Historically in Papua New Guinea (PNG), the two major health systems for capturing deaths and causes of death (DHIS, a software platform specific to PNG for reporting health facility discharge data and NHIS, a paper-based system for reporting aggregate data from rural areas) have not provided complete or timely information.
Using paper systems for mortality data is cumbersome, often requiring separate data entry at more than one administration level. Furthermore, data entry is time-intensive, which means that when data becomes available, it may already be outdated information that is no longer useful for government policymaking.
To improve completeness and timeliness, eNHIS was introduced in 2014. eNHIS is an electronic version of NHIS that incorporates all aggregate data. It has been piloted in five of PNG’s 22 provinces with an expected rollout to the entire country by the end of 2019.
eNHIS enables notification of health facility births and deaths to the National Department of Health, and provides morbidity-coded details of deaths and discharges.
Focus is now on developing CRVS reporting systems that will be integrated into the national e-NHIS rollout, including integrating data collected from SmartVA interviews. The use of these verbal autopsy (VA) interviews to improve cause of death data from rural areas is important for improving the country’s vital statistics.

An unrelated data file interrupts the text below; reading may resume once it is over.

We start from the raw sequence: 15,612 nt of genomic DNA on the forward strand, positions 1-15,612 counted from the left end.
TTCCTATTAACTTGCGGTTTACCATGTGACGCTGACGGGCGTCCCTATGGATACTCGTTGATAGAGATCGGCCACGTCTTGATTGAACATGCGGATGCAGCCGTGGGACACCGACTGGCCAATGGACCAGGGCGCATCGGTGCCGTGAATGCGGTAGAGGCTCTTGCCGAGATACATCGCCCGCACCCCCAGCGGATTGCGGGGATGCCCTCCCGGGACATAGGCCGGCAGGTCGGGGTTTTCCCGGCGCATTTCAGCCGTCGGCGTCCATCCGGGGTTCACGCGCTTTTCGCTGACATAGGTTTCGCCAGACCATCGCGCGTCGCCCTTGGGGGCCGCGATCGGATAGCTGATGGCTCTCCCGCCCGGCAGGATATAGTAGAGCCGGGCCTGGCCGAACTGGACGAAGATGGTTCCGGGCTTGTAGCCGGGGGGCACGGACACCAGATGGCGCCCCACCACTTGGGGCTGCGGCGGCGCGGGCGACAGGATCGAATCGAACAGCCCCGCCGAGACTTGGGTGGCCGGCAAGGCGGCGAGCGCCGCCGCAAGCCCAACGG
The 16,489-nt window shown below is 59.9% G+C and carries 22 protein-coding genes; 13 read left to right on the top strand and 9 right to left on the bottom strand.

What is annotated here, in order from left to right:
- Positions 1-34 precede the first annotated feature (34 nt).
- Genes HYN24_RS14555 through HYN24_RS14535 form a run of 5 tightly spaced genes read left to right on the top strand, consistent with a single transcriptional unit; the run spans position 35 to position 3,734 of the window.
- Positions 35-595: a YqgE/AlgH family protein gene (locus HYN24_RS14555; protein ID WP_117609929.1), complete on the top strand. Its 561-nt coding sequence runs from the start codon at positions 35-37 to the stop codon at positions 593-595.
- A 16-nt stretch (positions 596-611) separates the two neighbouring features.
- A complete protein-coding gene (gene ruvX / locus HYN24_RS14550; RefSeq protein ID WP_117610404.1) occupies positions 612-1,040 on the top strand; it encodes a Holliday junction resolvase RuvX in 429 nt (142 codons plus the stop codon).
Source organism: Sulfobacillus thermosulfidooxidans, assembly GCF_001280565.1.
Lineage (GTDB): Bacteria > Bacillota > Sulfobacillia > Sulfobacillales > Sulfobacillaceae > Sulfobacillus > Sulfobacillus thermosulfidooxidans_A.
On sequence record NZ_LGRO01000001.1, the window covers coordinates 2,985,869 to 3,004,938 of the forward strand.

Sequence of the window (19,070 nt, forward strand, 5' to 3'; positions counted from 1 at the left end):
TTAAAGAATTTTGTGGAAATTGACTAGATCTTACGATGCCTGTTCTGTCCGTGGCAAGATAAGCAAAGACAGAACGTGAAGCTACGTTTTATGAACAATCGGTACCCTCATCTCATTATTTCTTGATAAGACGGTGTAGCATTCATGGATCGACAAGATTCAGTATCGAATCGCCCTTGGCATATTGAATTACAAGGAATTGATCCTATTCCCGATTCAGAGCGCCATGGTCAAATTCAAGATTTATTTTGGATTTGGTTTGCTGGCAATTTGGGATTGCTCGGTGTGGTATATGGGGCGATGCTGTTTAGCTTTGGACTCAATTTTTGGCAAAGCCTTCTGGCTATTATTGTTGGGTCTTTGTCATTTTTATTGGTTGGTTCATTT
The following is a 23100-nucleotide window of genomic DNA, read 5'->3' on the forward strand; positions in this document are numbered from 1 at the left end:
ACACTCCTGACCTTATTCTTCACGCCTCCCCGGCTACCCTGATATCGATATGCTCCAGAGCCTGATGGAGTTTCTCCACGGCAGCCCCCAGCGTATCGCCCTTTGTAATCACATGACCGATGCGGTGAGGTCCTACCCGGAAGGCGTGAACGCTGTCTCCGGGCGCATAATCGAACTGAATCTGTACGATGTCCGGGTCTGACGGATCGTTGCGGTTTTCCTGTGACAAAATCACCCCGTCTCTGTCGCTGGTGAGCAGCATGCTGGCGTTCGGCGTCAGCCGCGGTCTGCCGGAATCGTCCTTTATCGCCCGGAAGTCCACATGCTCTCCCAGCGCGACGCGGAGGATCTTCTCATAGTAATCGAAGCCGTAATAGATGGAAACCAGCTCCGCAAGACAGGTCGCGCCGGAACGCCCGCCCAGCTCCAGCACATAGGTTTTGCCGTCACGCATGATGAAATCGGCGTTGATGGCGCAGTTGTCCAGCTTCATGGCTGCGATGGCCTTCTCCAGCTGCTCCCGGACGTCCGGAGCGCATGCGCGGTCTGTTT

In a first for PNG, the Data for Health team are trialling the use of mobile phone technology for death notifications in selected local level government areas (LLGs) in Alotau District, Milne Bay Province; this strategy, when assessed, will potentially be rolled out in districts in West New Britain and Western Highlands. A digital notification system should facilitate prompt follow-up of community deaths by a SmartVA interview, and ultimately registration of death.
This use of digital technology aligns with the PNG Government’s commitment to an Integrated Government IT System (IGIS) which is being built to support the whole of government IT system in PNG. IGIS is based on cloud computing and is currently connected to 47 government entities, with further work planned this year.
In the eNHIS system, tablets are used at the health facility to input patients’ admission, discharge, consultation, vaccinations, birth, death and other health information.
An independent review of eNHIS found:
However, the current version of eNHIS relies on nurses and health staff to assign a cause of death, using successive drop down menus – this will be improved with the incorporation of medical certification of cause of death and verbal autopsy into eNHIS. The system will also incorporate electronic birth and death notification forms and the verbal autopsy form, which are currently being trialled in Alotau District.